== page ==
For the better part of the year, I don't sneeze – ever. I save up all my 'ah-choos' for mid-summer. When late July arrives, the allergypocalypse begins.
For the better part of the year, I don’t sneeze – ever. I save up all my ‘ah-choos’ for mid-summer. When late July arrives, the allergypocalypse begins.
That wasn’t always the case. When I was younger, I was the kid with a year-round case of sniffles. I was even administered a weekly allergy shot - a concoction to help prevent allergic reactions to, well, essentially everything but oxygen.
Cats were my primary allergy nemeses. Since I could never be around animals of the feline variety, in fear of an allergy attack, I never learned how to handle them. So today, cats kind of scare me. Thanks a lot, allergies - what if I was supposed to be some grand cat trainer?
I was also allergic to dogs… but I really love dogs, so my nose learned to love them too. Any sound medical doctor would argue with that logic, but I don’t have a better explanation.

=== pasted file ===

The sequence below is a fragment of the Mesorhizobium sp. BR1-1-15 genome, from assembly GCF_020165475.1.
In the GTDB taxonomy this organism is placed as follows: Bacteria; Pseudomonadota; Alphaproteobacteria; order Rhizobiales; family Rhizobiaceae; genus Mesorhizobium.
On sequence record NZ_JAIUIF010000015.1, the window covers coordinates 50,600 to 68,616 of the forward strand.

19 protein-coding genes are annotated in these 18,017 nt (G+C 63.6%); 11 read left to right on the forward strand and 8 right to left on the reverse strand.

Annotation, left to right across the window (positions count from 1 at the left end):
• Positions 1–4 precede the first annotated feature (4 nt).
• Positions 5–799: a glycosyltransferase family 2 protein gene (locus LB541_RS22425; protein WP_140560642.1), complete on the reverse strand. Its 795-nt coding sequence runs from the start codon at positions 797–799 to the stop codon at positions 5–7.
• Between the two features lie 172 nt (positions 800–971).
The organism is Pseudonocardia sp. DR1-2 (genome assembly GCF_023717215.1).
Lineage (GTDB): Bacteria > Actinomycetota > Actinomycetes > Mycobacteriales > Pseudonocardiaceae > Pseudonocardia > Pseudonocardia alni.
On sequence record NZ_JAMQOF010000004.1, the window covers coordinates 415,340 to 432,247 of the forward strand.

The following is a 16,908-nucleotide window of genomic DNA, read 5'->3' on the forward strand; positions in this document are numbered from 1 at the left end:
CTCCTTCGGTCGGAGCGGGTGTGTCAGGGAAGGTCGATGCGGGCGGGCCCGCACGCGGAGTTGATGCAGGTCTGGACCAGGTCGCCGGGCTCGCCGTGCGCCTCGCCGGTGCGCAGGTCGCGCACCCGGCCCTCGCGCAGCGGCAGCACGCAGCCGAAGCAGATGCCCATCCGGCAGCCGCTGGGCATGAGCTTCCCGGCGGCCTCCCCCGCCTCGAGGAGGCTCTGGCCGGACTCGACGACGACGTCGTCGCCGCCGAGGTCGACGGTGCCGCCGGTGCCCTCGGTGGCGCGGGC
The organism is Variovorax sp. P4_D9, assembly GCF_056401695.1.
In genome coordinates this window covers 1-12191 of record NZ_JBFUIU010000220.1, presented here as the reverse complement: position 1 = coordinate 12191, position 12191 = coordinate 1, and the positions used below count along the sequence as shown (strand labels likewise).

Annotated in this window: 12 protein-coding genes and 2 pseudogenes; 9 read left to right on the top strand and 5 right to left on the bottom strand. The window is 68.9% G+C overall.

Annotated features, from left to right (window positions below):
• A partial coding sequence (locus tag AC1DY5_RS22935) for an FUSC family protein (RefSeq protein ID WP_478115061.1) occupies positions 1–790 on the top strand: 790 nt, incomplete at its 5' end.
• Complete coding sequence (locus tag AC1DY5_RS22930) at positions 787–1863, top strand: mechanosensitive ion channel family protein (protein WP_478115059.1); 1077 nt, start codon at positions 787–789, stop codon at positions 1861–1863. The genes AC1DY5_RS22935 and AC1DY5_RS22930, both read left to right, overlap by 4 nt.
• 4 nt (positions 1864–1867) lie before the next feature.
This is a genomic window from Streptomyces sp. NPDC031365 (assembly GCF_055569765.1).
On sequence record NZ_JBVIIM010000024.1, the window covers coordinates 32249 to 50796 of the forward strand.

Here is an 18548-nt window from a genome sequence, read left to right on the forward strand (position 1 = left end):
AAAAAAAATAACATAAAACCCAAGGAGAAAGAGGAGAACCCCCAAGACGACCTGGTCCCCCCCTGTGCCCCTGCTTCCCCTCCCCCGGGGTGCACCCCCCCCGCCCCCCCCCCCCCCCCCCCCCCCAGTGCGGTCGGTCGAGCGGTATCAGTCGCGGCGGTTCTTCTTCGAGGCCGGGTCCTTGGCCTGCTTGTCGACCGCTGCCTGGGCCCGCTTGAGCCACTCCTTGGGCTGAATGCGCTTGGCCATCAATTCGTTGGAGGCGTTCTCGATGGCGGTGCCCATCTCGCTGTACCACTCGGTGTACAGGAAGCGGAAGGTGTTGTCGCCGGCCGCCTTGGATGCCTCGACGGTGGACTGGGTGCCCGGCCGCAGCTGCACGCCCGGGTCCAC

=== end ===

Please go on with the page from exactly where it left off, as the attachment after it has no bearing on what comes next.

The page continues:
I didn’t ‘grow out’ of most of my allergies; I just learned to avoid them. This time of year, however, a stir of pollen makes sneezing unavoidable. It’s hard to run from the air.
My nose isn’t the only victim of pollen’s wrath. My eyes become so watery and itchy that, in place of my contacts, I’m forced to wear glasses.
At the peak of my personal allergy season, in my pathetic state, I’m not alone. My dog’s sneeze count far surpasses mine. We’re a red-eyed duo during July.
Her sneezes however, happen without effort. Have you ever felt like you had to sneeze, and made a really goofy face in preparation, and then… nothing?
That’s me, often. In second grade, a teacher shared her remedy: just look at the sun. Thinking back, it was horrible, dangerous advice to give a kid... but it does the trick.
While I’m not looking forward to the next 15-20 days, it could be much worse. I do, though, owe Tina, who sits near me at work, a box of tissues. Or two.